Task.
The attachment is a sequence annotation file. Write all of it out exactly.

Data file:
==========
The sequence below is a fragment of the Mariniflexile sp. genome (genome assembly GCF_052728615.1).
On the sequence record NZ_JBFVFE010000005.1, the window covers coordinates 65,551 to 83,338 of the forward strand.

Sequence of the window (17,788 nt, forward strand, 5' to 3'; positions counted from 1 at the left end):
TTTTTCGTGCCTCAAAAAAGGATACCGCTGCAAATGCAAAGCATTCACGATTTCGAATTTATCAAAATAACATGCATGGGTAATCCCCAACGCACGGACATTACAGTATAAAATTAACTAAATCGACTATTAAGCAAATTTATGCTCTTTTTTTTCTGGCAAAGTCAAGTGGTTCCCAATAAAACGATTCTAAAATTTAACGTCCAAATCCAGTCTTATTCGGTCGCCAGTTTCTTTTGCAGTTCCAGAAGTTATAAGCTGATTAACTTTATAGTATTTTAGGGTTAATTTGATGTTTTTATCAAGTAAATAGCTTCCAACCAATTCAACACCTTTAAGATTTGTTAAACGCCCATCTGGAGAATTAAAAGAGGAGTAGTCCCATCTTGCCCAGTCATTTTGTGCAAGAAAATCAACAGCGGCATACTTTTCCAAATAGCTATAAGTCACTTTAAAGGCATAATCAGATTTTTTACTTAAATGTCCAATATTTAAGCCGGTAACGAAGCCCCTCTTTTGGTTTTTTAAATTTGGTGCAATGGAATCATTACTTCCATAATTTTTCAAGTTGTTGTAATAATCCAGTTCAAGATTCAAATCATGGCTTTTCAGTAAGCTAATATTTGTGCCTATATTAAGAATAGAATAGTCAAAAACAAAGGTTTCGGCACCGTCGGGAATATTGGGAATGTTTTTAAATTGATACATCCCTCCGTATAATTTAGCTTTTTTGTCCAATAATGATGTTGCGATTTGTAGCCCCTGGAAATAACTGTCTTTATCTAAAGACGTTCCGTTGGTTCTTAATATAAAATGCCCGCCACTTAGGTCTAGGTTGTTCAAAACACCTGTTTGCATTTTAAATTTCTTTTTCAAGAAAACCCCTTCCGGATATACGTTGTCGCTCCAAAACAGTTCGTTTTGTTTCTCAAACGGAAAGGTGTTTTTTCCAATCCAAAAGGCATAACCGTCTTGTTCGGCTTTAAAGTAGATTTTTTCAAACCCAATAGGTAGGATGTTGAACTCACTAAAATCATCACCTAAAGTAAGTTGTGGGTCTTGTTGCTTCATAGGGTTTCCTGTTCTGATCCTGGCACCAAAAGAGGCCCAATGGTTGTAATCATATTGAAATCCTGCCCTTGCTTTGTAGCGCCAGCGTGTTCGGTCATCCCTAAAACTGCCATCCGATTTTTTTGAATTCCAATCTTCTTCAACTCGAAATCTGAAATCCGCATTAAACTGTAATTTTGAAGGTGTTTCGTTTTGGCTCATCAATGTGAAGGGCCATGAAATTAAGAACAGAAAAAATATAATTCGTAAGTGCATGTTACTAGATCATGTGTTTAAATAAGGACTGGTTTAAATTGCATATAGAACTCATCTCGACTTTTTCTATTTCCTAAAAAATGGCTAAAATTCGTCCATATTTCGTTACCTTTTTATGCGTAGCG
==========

The sequence below is a fragment of the Mariniflexile sp. genome (genome assembly GCF_052728615.1).
On the sequence record NZ_JBFVFE010000005.1, the window covers coordinates 65,551 to 83,338 of the forward strand.

Sequence of the window (17,788 nt, forward strand, 5' to 3'; positions counted from 1 at the left end):
TTTTTCGTGCCTCAAAAAAGGATACCGCTGCAAATGCAAAGCATTCACGATTTCGAATTTATCAAAATAACATGCATGGGTAATCCCCAACGCACGGACATTACAGTATAAAATTAACTAAATCGACTATTAAGCAAATTTATGCTCTTTTTTTTCTGGCAAAGTCAAGTGGTTCCCAATAAAACGATTCTAAAATTTAACGTCCAAATCCAGTCTTATTCGGTCGCCAGTTTCTTTTGCAGTTCCAGAAGTTATAAGCTGATTAACTTTATAGTATTTTAGGGTTAATTTGATGTTTTTATCAAGTAAATAGCTTCCAACCAATTCAACACCTTTAAGATTTGTTAAACGCCCATCTGGAGAATTAAAAGAGGAGTAGTCCCATCTTGCCCAGTCATTTTGTGCAAGAAAATCAACAGCGGCATACTTTTCCAAATAGCTATAAGTCACTTTAAAGGCATAATCAGATTTTTTACTTAAATGTCCAATATTTAAGCCGGTAACGAAGCCCCTCTTTTGGTTTTTTAAATTTGGTGCAATGGAATCATTACTTCCATAATTTTTCAAGTTGTTGTAATAATCCAGTTCAAGATTCAAATCATGGCTTTTCAGTAAGCTAATATTTGTGCCTATATTAAGAATAGAATAGTCAAAAACAAAGGTTTCGGCACCGTCGGGAATATTGGGAATGTTTTTAAATTGATACATCCCTCCGTATAATTTAGCTTTTTTGTCCAATAATGATGTTGCGATTTGTAGCCCCTGGAAATAACTGTCTTTATCTAAAGACGTTCCGTTGGTTCTTAATATAAAATGCCCGCCACTTAGGTCTAGGTTGTTCAAAACACCTGTTTGCATTTTAAATTTCTTTTTCAAGAAAACCCCTTCCGGATATACGTTGTCGCTCCAAAACAGTTCGTTTTGTTTCTCAAACGGAAAGGTGTTTTTTCCAATCCAAAAGGCATAACCGTCTTGTTCGGCTTTAAAGTAGATTTTTTCAAACCCAATAGGTAGGATGTTGAACTCACTAAAATCATCACCTAAAGTAAGTTGTGGGTCTTGTTGCTTCATAGGGTTTCCTGTTCTGATCCTGGCACCAAAAGAGGCCCAATGGTTGTAATCATATTGAAATCCTGCCCTTGCTTTGTAGCGCCAGCGTGTTCGGTCATCCCTAAAACTGCCATCCGATTTTTTTGAATTCCAATCTTCTTCAACTCGAAATCTGAAATCCGCATTAAACTGTAATTTTGAAGGTGTTTCGTTTTGGCTCATCAATGTGAAGGGCCATGAAATTAAGAACAGAAAAAATATAATTCGTAAGTGCATGTTACTAGATCATGTGTTTAAATAAGGACTGGTTTAAATTGCATATAGAACTCATCTCGACTTTTTCTATTTCCTAAAAAATGGCTAAAATTCGTCCATATTTCGTTACCTTTTTATGCGTAGCG